The expansion of space is outward for all observers. Each observer sees himself at the center of the universe. The universe expands outward radially in all directions. No observer feels any acceleration. Each observer has their own inertial reference frame.

The added dark energy is positive. The gravitational potential energy of the expanding galaxies is negative. They cancel out.

#### Classical Motion

I don't believe space can expand or be curved. Emptiness needs no creation. I would say that emptiness has always been here, but that implies it is a something. I far as I know, emptiness is the only thing that can fill infinity.

I think that all stars are losing mass and losing gravity at a relatively slow rate. Causing all stellar systems to slowly expand. All the spacial objects are slowly separating. Like all our planets and moons are. Sol's g attraction is decreasing. Mass is not being added.

I think all stars are slowing losing mass. Once one is lit, it probably shines off it's feedstock. The fine food of H.

#### Unclear Engineer

Unclear Engineer

The expansion of space is outward for all observers. Each observer sees himself at the center of the universe. The universe expands outward radially in all directions. No observer feels any acceleration. Each observer has their own inertial reference frame.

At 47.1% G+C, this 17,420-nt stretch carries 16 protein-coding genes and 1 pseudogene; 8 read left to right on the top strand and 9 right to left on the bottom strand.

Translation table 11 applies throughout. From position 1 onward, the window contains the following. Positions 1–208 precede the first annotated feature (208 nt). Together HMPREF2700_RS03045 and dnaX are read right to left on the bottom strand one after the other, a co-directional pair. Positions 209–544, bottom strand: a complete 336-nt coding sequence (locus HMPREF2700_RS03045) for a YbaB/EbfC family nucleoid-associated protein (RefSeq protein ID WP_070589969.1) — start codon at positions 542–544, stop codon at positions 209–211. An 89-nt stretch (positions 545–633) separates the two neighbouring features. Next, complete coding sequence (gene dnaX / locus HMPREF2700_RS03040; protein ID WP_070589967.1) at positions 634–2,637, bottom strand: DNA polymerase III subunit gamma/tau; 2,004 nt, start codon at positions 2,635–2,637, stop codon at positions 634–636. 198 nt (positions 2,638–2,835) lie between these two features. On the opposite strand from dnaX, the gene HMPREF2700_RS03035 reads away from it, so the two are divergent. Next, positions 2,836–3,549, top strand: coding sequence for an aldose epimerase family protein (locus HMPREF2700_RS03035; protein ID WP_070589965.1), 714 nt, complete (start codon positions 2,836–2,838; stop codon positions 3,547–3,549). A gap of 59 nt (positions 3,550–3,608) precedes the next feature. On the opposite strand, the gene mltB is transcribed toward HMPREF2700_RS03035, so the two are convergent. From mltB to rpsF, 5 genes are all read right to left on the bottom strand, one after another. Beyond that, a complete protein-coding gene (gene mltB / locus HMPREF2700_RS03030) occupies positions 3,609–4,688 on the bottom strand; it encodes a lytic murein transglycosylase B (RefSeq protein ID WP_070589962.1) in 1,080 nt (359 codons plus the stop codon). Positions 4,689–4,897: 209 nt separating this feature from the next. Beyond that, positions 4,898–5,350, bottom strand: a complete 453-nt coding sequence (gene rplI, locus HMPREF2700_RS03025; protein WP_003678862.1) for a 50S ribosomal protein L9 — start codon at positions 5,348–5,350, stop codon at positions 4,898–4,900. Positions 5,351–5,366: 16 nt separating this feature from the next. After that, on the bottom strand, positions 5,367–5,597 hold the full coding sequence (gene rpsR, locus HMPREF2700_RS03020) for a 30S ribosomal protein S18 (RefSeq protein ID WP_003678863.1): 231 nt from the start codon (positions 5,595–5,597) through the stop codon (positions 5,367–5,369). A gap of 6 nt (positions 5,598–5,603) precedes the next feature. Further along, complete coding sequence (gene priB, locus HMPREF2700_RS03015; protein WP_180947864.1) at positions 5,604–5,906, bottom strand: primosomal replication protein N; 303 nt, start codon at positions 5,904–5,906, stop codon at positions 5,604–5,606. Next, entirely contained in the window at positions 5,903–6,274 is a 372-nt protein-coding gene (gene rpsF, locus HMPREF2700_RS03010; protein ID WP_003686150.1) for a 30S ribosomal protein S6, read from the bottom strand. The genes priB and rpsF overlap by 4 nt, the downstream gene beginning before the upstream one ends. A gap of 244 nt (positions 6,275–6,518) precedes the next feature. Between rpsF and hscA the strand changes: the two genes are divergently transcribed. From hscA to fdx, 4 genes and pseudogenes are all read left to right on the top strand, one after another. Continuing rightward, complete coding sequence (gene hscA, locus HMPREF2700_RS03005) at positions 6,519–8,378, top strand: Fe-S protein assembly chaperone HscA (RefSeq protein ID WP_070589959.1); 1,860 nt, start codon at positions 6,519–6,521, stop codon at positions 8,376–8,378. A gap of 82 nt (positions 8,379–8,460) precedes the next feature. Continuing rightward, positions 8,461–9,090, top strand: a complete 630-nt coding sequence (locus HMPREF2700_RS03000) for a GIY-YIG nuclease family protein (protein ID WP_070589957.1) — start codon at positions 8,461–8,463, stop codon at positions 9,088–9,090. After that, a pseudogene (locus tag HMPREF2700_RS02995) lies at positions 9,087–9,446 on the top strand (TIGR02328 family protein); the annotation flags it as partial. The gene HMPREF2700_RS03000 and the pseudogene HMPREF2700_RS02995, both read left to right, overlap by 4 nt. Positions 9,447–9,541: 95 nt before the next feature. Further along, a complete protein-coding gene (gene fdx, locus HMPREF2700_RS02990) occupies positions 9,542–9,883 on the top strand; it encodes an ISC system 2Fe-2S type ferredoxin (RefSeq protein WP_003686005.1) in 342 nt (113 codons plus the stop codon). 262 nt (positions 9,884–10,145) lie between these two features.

The added dark energy is positive. The gravitational potential energy of the expanding galaxies is negative. They cancel out.
I understand what you say, but I am not sure you understand the implications of what you are saying with respect to differing frames of reference.

Yes, each observer believes that they are at rest and all other things are moving away from that observation point. So, that means that all observers have different frames of reference if they are not in the same place in the universe. We try to imagine a frame of reference that is like what a scientist would see if the universe could be put on a lab bench and viewed from outside. But do we really know how to do that correctly?

Anyway, my point was that I think your previous posts in other threads were more about energy not being conserved between frames of reference than about it not being conserved in the universe when considered as a closed system (the lab bench perspective).